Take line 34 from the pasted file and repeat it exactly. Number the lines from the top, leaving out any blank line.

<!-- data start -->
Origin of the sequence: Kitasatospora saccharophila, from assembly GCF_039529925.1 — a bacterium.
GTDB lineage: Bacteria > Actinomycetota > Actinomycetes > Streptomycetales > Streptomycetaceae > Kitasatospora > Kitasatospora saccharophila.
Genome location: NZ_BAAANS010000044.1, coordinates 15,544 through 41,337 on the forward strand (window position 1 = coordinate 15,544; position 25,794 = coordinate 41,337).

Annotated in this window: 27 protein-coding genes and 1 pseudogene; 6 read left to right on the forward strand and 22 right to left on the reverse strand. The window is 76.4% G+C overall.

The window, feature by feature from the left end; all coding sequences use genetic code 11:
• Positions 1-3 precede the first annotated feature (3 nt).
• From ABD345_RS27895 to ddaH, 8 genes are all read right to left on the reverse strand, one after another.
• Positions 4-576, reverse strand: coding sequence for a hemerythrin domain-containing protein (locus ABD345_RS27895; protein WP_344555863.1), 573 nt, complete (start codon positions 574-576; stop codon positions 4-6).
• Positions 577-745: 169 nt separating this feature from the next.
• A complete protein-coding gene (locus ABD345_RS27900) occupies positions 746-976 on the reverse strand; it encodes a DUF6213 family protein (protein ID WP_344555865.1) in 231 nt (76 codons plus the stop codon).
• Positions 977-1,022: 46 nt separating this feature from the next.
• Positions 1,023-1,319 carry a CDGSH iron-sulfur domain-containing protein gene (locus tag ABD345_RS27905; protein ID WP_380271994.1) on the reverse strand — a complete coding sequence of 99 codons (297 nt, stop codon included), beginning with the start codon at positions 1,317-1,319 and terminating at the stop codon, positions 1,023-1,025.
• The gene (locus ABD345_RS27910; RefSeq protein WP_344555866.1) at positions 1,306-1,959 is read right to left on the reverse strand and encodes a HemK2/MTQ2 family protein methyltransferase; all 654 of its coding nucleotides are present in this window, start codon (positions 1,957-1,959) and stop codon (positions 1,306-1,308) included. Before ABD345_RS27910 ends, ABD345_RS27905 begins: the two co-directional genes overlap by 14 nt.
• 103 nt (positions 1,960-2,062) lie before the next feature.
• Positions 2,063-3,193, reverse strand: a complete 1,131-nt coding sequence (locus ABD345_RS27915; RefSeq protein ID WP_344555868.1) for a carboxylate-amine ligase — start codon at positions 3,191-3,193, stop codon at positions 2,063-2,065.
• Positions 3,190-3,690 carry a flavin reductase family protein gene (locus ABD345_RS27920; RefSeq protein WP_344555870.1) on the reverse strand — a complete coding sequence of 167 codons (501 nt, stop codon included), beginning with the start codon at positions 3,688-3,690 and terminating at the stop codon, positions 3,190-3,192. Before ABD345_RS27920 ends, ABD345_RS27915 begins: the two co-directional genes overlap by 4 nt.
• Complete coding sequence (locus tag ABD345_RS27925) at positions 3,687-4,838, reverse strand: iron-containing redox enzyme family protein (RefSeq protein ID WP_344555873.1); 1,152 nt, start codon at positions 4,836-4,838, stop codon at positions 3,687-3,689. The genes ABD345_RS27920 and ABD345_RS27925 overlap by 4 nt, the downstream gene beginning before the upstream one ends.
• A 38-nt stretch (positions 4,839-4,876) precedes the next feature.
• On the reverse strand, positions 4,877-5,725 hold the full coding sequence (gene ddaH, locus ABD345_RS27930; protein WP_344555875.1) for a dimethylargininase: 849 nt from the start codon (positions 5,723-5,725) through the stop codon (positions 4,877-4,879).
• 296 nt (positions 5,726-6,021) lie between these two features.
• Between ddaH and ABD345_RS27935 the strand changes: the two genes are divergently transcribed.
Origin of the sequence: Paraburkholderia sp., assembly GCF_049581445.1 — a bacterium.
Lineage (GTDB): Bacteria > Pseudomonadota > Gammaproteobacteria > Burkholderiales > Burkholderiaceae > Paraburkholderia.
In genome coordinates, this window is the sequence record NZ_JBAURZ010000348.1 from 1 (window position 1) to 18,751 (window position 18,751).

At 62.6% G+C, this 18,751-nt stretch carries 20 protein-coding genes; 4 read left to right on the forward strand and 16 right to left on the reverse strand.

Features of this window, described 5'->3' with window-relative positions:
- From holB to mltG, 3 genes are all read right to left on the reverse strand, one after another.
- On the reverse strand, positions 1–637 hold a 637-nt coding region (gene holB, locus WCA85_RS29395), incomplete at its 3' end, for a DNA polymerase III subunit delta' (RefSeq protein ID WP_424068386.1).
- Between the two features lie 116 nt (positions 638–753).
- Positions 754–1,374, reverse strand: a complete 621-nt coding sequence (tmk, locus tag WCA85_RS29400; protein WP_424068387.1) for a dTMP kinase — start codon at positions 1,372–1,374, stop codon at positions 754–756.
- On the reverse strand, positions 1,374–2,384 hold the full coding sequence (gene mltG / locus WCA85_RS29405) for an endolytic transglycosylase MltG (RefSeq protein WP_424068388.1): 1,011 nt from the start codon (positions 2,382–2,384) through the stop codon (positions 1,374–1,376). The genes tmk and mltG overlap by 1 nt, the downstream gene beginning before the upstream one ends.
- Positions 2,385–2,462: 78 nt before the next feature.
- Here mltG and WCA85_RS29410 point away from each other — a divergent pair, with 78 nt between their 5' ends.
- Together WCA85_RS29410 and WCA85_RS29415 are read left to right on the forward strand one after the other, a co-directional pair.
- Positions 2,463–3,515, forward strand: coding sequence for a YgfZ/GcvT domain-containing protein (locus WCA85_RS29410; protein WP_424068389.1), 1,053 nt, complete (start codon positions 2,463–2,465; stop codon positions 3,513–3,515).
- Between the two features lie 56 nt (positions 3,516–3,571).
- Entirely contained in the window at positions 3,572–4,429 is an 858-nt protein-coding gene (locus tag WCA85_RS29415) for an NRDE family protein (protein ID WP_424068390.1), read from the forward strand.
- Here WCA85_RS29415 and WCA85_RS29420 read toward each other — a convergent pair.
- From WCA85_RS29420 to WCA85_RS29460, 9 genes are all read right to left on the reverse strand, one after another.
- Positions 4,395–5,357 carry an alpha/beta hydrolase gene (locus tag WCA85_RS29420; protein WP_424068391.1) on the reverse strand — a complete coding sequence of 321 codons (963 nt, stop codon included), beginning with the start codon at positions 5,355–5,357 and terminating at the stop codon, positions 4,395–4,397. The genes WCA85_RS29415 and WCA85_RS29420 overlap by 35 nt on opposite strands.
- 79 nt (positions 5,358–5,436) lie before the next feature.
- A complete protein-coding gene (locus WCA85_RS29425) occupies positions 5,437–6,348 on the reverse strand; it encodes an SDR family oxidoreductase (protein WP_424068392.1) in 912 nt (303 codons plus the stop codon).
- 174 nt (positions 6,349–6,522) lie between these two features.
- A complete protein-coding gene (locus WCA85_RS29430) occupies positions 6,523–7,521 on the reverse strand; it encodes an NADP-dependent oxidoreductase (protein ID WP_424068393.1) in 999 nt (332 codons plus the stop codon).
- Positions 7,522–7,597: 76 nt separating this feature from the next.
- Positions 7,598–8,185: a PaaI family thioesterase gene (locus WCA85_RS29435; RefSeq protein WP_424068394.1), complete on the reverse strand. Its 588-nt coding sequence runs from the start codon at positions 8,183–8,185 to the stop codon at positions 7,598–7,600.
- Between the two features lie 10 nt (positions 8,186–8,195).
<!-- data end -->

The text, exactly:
- Together WCA85_RS29410 and WCA85_RS29415 are read left to right on the forward strand one after the other, a co-directional pair.